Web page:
This task lists the concrete steps and functionalities we need / expect from the (future) RESTBase deployment system.
All of the actions are to be carried out from a deployment host (currently tin). Unlike the current Trebuchet-powered deploy, we do not need the deployment host to be a proxy serving the hosts, they may get their code directly from git/gerrit.
Regular Code Deploy
Most of the time the code to be deployed represents logic improvements and feature additions and as such do not bear any impact on the underlying storage (Cassandra). Here are the needed steps to complete a successful deploy, to be executed in sequence on each host:
- depool host
- stop RESTBase
- send / fetch the code
- (re)start RESTBase
- wait for it to bind to its port
- checks / tests
- curl some known endpoints
- check the logs and graphite for anomalies after restart
- error- and fatal-level log entries
- Cassandra connection issues
- 5xx request response rates for the given host
- repeat all steps for the next host
For regular code deploys, aborting is pretty straightforward. The deployment system should keep track of the hash/tag being currently deployed (without in any way interfering with the repository itself). Should a deploy fail, it simply enforces the previously-known-to-work code tag/branch/hash on all of the hosts sequentially.
Some new features and/or betterment of existing functionalities require a new storage schema to be applied. The schemas are versioned and are applied by RESTBase on start-up. As this is a rather sensitive Cassandra operation, extra measures and precautions need to be taken. Because schemas are versioned, the back-end storage will refuse to apply a schema with a version lower than the currently-present one. This means that in this instance the abort mechanism involves an additional step - a manual commit from the deployer bumping the schema version number of the last stable schema.
RESTBase's configuration is made up of several parts: ops, code-specific and schema. Ops refers to the part of the configuration controlled by TechOps. This includes mainly host-specific configuration directives such as the list of Cassandra nodes, Parsoid and other *oids' host names. Code-specific configuration includes simple, RESTBase-specific details, such as the pagination size or the list of active modules. Finally, schema configuration directives are those whose changes are reflected in the underlying storage, most notably the addition of new back-ends which need storage and new domains.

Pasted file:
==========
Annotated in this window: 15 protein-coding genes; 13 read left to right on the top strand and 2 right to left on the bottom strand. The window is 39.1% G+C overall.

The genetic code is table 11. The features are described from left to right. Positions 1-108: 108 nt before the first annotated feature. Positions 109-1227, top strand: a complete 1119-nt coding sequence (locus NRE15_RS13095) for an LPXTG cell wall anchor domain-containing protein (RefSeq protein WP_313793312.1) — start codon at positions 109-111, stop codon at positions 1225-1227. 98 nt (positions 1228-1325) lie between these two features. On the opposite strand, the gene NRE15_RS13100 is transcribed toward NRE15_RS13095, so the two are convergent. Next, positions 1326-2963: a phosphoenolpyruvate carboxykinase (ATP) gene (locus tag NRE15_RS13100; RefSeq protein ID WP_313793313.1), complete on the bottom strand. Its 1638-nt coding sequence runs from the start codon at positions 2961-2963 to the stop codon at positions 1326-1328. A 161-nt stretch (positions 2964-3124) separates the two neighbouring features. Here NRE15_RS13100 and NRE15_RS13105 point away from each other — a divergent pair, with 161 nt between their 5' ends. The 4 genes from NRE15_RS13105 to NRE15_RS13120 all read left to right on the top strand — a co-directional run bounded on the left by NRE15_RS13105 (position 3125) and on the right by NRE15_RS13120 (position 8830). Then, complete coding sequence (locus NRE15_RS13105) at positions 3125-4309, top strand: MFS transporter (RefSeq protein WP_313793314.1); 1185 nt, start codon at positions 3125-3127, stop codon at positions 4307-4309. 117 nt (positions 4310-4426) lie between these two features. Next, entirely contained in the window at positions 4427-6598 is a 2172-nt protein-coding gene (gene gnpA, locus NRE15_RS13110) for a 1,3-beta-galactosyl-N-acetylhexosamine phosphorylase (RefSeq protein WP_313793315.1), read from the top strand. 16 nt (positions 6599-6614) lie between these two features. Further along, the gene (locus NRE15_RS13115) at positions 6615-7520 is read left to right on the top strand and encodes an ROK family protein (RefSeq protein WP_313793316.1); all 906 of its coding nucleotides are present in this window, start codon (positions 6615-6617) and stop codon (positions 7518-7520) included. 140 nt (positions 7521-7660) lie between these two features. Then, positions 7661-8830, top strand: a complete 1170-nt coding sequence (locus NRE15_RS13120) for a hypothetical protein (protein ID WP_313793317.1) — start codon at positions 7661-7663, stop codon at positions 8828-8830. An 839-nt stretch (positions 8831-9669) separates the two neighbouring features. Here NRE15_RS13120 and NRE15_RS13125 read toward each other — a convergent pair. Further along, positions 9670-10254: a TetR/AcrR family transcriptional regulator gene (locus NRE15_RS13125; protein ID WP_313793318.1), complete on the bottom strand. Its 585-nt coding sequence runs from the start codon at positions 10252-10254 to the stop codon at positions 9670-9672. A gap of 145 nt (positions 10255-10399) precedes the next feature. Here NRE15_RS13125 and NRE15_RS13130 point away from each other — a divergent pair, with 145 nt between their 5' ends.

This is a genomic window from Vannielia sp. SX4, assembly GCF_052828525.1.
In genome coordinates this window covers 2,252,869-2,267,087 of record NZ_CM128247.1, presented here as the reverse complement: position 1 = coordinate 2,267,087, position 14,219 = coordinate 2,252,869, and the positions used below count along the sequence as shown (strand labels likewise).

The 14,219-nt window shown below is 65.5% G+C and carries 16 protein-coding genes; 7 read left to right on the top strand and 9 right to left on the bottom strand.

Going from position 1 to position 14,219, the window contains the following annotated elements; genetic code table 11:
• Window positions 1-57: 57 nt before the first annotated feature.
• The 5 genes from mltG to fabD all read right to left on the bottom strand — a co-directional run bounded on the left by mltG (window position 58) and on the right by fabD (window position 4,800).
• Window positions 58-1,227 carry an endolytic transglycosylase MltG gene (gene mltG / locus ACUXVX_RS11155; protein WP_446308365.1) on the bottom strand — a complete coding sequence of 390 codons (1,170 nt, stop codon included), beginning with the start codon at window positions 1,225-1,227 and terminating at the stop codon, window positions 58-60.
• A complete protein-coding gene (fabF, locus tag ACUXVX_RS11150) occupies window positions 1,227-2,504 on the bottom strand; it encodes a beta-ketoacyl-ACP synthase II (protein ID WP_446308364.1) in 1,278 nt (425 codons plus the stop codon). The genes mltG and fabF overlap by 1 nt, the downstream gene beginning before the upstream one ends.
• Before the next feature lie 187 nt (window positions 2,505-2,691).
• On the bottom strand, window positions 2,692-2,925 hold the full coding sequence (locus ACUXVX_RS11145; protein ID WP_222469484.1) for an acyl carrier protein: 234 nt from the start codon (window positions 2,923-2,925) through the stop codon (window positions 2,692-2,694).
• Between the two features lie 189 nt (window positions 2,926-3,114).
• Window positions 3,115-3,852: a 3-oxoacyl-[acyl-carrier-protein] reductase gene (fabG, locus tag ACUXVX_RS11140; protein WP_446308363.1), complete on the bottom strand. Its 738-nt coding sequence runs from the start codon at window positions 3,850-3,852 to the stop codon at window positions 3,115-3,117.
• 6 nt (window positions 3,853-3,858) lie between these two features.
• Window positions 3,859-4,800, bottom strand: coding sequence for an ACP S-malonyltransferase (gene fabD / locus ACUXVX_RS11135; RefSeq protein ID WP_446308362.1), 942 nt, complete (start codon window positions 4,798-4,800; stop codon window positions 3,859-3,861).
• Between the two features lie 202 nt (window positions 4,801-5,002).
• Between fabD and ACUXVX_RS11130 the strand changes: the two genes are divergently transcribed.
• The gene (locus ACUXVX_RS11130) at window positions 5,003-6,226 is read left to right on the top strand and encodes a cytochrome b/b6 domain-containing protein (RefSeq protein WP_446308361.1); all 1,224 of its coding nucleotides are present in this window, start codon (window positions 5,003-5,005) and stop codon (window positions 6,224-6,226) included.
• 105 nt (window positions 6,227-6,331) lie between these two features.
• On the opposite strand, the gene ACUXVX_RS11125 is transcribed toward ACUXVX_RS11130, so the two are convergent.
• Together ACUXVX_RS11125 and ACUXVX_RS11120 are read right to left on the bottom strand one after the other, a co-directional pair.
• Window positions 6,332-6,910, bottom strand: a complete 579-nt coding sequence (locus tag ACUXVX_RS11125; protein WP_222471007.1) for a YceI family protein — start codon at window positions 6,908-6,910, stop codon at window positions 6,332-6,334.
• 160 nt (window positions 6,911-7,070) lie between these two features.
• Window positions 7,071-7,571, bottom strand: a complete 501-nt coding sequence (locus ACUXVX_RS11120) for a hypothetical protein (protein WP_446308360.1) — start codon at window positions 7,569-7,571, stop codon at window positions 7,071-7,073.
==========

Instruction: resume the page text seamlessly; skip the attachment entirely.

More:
Currently, the configuration file is managed as a whole in ops/puppet. While this works well for ops and code-specific configuration bits, it is highly inadequate for schema ones.
Instead, whenever one such configuration directive changes (or is added), the deployment process described earlier must be used. Hence, we require configuration changes to be regarded as code deploys, with rolling deploys and rollback possibilities.
Beta / Staging
Ideally, the instances in the Beta Cluster would always be up-to-date with the newest development changes. Since these can include schema changes as well, the upgrade process should resemble the schema changes deployment process.
The staging environment should contain a tagged/branched version which is to be tested. The deployment process is to follow the ones described above. This could also be the time/place for the system to record the built node module dependencies, so that we can get rid of the superfluous deploy repository (or, at least, hide it from the user). Currently, we use a script to bring it up to date. Furthermore, while not needed, the deployment system to record which type of deployment was chosen by the deployer so that it can later be used when deploying in production.
What we would explicitly need is an automated way of creating / updating the dependencies on each commit, so that the deploy repository can be put out of use. Concretely, each commit can be associated with a dependency artifact which would be deployed together with the source RESTBase code for a given hash/tag.